Desert Isle Keeper
More Than You Dreamed
How do you combine Hollywood, the South, a movie very like Gone With The Wind, a mystery and a romance? Those are a lot of ingredients to combine in a novel, but Kathleen Gilles Seidel makes the mix shine in More than You Dreamed.
The heroine, Jill Casler, has just inherited a huge sum from her recently deceased Hollywood director father and doesn’t know what to do next. One day, a man who looks just like the star of her father’s first big picture from forty years ago shows up on her doorstep. No, this isn’t a time travel. The man is Doug Ringling, a distant relative of hers, who was also related to that movie star, Phillip Wayland, a star who died years ago but whom Jill had always adored. The part Phillip played in Jill’s father’s movie is as recognizable to the women of More than You Dreamed as Clark Gable playing Rhett Butler is to us. Doug has come to see Jill because there are a lot of questions cropping up about her father’s most famous movie, questions that could cast a scandalous shadow on his memory.
Jill takes a trip to Virginia’s Shenandoah Valley where Doug is from. Shendandoah is also where all of her other relatives live. She’s never met them because her father’s bitter divorce from his first wife created a long-lived estrangement. Some of the people from her father’s first movie, filmed in the Shendoah Valley, are still alive. As Doug and Jill start investigating the truth about the movie, a Civil War romance, I was worried that this was going to turn into just another murder mystery. To my infinite relief, Seidel had more creativity in her than to fall back on a shopworn concept. Instead, she presents a picture of Doug and Jill’s entire family and each of its members. Only through fully understanding their families will Doug and Jill be led to a print of another version of the film – a print that will answer all their questions.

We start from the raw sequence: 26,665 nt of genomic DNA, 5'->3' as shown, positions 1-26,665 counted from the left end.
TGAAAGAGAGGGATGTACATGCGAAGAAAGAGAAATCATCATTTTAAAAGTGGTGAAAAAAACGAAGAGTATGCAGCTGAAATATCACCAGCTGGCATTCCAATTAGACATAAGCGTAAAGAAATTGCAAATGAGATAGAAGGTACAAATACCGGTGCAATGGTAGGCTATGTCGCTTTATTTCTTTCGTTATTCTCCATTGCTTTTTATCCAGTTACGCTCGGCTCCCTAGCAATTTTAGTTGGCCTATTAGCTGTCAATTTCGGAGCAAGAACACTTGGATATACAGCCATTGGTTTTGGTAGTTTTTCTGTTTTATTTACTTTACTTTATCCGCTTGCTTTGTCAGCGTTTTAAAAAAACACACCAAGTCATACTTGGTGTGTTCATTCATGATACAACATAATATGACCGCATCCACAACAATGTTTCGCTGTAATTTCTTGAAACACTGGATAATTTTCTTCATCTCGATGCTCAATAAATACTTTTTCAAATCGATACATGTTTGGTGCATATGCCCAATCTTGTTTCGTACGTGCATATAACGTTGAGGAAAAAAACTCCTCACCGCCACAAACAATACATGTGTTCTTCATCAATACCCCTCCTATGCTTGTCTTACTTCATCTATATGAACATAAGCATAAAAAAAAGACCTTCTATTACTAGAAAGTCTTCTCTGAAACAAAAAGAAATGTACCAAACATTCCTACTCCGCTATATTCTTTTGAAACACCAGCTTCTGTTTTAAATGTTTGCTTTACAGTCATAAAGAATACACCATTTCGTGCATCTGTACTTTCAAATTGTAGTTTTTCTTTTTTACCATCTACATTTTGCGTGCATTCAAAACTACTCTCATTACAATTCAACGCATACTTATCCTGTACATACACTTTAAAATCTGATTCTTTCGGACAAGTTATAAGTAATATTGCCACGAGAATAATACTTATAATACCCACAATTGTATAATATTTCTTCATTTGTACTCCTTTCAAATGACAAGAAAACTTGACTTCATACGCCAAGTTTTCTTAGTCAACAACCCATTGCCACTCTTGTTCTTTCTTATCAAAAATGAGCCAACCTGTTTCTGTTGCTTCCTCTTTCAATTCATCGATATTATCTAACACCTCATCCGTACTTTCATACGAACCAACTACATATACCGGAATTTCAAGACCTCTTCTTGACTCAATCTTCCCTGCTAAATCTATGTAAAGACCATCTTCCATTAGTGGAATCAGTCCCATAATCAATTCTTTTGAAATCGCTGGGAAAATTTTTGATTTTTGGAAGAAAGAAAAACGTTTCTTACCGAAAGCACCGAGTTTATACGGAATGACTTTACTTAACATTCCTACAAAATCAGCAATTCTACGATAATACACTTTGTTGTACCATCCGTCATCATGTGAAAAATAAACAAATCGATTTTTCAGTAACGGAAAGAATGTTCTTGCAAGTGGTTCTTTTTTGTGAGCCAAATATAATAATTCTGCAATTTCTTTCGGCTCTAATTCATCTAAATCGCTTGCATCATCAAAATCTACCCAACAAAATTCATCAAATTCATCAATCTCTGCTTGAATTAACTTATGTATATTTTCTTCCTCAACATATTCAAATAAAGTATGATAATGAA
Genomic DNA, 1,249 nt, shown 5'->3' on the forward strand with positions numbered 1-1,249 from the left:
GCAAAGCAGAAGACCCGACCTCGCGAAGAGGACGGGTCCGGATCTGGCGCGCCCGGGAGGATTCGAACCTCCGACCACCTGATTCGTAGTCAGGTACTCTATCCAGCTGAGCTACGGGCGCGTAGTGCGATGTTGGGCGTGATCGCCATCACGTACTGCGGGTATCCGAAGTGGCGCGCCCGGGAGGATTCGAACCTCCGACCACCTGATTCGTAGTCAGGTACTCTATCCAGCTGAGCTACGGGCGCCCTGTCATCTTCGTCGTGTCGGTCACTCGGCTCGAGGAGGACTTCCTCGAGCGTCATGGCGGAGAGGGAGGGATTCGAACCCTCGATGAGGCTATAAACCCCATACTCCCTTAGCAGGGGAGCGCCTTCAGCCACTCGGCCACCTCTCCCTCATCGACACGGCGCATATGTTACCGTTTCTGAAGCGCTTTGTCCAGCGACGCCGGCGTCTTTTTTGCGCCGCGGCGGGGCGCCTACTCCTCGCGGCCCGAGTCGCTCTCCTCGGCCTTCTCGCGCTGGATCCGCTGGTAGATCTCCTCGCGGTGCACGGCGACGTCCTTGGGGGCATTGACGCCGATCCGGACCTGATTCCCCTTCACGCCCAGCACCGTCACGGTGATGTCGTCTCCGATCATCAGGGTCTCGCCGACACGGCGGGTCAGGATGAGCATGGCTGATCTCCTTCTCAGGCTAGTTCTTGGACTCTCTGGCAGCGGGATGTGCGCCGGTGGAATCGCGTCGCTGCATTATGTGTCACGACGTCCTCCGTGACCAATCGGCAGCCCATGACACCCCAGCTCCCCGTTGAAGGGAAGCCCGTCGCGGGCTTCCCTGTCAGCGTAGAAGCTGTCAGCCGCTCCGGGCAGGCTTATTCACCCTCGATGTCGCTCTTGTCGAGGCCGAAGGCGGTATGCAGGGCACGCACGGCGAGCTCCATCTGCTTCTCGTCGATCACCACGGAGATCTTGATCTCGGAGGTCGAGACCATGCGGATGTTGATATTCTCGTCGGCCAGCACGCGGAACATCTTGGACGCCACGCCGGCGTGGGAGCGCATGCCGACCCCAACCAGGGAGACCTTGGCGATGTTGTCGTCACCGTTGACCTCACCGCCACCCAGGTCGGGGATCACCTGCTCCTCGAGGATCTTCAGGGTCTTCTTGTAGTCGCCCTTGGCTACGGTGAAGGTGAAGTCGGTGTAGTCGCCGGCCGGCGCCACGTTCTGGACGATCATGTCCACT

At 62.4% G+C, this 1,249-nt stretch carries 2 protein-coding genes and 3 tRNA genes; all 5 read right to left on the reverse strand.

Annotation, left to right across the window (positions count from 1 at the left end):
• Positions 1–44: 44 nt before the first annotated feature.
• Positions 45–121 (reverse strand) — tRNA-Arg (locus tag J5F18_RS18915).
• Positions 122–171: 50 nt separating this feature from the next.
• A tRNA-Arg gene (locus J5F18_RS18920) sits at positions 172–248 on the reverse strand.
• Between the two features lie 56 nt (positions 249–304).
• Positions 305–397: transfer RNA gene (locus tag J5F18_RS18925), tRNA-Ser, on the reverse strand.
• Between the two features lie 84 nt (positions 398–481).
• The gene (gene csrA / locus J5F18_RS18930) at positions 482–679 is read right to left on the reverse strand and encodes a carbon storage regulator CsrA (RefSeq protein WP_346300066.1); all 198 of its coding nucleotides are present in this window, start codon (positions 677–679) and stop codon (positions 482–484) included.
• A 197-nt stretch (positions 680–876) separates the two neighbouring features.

The romance between Doug and Jill is as engrossing as the mystery. Jill is in a long-term therapy group as she struggles to build a life for herself. Doug has just lost his job in college basketball coaching because of a scandal at the school. Additionally, Doug needs Jill to lose her infatuation with Phillip Wayland before commiting to her. He’s had enough problems with women identifying him with his dead movie star relation.
There is a considerable cultural difference for Jill between living in the Shenandoah Valley with a huge number of cousins and her former life living in impersonal Hollywood. She adapts to it and starts to make a life for herself in Virginia. She also finds out many of the secrets her father kept from her. The transformation of Jill’s life and the sleuthing Jill and Doug do with the two versions of the film create an engrossing story, one which I found riveting from the start. And the contrast between Hollywood and the South was an added bonus.
Kathleen Gilles Seidel is not one of those authors who seem to write the same book over and over with only a change of character names to differentiate between them. Seidel’s books differ greatly from one another. What they have in common is great plotting and character development in a story that always touches your heart. The characters themselves, however, are located in different states, in different careers, and are of differing ages in each book. This author never gets into a rut and I love that about her. You will too.